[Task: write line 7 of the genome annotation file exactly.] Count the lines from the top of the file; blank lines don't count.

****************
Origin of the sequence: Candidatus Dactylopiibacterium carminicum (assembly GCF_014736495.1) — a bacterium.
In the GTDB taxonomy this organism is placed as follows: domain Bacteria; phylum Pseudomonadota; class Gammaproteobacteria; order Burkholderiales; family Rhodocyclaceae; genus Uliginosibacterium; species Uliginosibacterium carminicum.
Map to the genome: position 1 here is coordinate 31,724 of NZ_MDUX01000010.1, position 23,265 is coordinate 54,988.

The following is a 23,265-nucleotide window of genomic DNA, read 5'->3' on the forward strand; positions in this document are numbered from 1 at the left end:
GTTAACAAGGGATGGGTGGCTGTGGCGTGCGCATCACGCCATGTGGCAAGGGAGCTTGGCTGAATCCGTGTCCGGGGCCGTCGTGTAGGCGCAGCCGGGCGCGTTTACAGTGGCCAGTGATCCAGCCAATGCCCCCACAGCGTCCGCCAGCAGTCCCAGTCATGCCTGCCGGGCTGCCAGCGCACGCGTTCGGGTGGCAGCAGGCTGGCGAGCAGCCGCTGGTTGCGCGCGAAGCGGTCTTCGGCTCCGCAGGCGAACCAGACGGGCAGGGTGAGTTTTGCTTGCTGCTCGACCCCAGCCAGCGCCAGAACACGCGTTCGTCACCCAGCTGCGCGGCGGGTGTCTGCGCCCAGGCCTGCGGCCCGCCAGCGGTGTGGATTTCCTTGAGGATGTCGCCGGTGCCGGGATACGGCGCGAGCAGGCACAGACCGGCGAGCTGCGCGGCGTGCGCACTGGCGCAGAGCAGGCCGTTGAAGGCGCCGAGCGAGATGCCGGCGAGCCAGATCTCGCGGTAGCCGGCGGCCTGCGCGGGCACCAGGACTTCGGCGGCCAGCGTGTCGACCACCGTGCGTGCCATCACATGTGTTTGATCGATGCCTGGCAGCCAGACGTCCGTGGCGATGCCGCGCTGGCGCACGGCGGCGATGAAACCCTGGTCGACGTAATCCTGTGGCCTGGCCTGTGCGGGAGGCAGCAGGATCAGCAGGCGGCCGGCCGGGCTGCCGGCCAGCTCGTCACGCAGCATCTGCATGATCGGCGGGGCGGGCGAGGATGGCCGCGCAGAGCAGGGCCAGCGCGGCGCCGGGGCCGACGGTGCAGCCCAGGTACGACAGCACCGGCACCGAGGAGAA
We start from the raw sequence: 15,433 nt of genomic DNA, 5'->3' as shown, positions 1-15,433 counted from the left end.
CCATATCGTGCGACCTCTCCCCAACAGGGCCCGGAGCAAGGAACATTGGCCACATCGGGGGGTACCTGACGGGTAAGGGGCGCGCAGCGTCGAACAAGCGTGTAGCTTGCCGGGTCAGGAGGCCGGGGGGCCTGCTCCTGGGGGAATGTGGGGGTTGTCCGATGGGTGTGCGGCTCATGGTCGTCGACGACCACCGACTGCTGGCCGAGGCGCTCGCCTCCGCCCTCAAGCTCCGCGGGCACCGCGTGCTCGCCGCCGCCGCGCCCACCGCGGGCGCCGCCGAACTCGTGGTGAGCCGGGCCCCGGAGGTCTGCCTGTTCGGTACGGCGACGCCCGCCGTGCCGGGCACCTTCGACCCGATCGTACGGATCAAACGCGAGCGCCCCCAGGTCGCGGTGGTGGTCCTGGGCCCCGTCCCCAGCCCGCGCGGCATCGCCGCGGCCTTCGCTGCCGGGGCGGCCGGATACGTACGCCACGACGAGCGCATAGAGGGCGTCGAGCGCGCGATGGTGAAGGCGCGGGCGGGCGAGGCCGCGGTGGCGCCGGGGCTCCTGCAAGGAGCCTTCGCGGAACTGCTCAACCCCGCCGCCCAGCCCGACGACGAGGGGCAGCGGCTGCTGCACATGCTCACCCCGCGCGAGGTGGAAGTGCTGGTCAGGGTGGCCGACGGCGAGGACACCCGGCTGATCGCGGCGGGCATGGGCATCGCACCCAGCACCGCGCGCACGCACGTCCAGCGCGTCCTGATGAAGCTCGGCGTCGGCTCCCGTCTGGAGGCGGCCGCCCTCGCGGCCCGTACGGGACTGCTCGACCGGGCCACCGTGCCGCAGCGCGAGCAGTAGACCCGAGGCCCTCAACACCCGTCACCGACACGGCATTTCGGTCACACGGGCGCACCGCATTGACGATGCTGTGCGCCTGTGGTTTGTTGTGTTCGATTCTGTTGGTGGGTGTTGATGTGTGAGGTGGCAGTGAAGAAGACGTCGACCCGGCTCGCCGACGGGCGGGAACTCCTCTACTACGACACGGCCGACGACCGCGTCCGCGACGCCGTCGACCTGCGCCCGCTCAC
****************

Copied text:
CCATATCGTGCGACCTCTCCCCAACAGGGCCCGGAGCAAGGAACATTGGCCACATCGGGGGGTACCTGACGGGTAAGGGGCGCGCAGCGTCGAACAAGCGTGTAGCTTGCCGGGTCAGGAGGCCGGGGGGCCTGCTCCTGGGGGAATGTGGGGGTTGTCCGATGGGTGTGCGGCTCATGGTCGTCGACGACCACCGACTGCTGGCCGAGGCGCTCGCCTCCGCCCTCAAGCTCCGCGGGCACCGCGTGCTCGCCGCCGCCGCGCCCACCGCGGGCGCCGCCGAACTCGTGGTGAGCCGGGCCCCGGAGGTCTGCCTGTTCGGTACGGCGACGCCCGCCGTGCCGGGCACCTTCGACCCGATCGTACGGATCAAACGCGAGCGCCCCCAGGTCGCGGTGGTGGTCCTGGGCCCCGTCCCCAGCCCGCGCGGCATCGCCGCGGCCTTCGCTGCCGGGGCGGCCGGATACGTACGCCACGACGAGCGCATAGAGGGCGTCGAGCGCGCGATGGTGAAGGCGCGGGCGGGCGAGGCCGCGGTGGCGCCGGGGCTCCTGCAAGGAGCCTTCGCGGAACTGCTCAACCCCGCCGCCCAGCCCGACGACGAGGGGCAGCGGCTGCTGCACATGCTCACCCCGCGCGAGGTGGAAGTGCTGGTCAGGGTGGCCGACGGCGAGGACACCCGGCTGATCGCGGCGGGCATGGGCATCGCACCCAGCACCGCGCGCACGCACGTCCAGCGCGTCCTGATGAAGCTCGGCGTCGGCTCCCGTCTGGAGGCGGCCGCCCTCGCGGCCCGTACGGGACTGCTCGACCGGGCCACCGTGCCGCAGCGCGAGCAGTAGACCCGAGGCCCTCAACACCCGTCACCGACACGGCATTTCGGTCACACGGGCGCACCGCATTGACGATGCTGTGCGCCTGTGGTTTGTTGTGTTCGATTCTGTTGGTGGGTGTTGATGTGTGAGGTGGCAGTGAAGAAGACGTCGACCCGGCTCGCCGACGGGCGGGAACTCCTCTACTACGACACGGCCGACGACCGCGTCCGCGACGCCGTCGACCTGCGCCCGCTCAC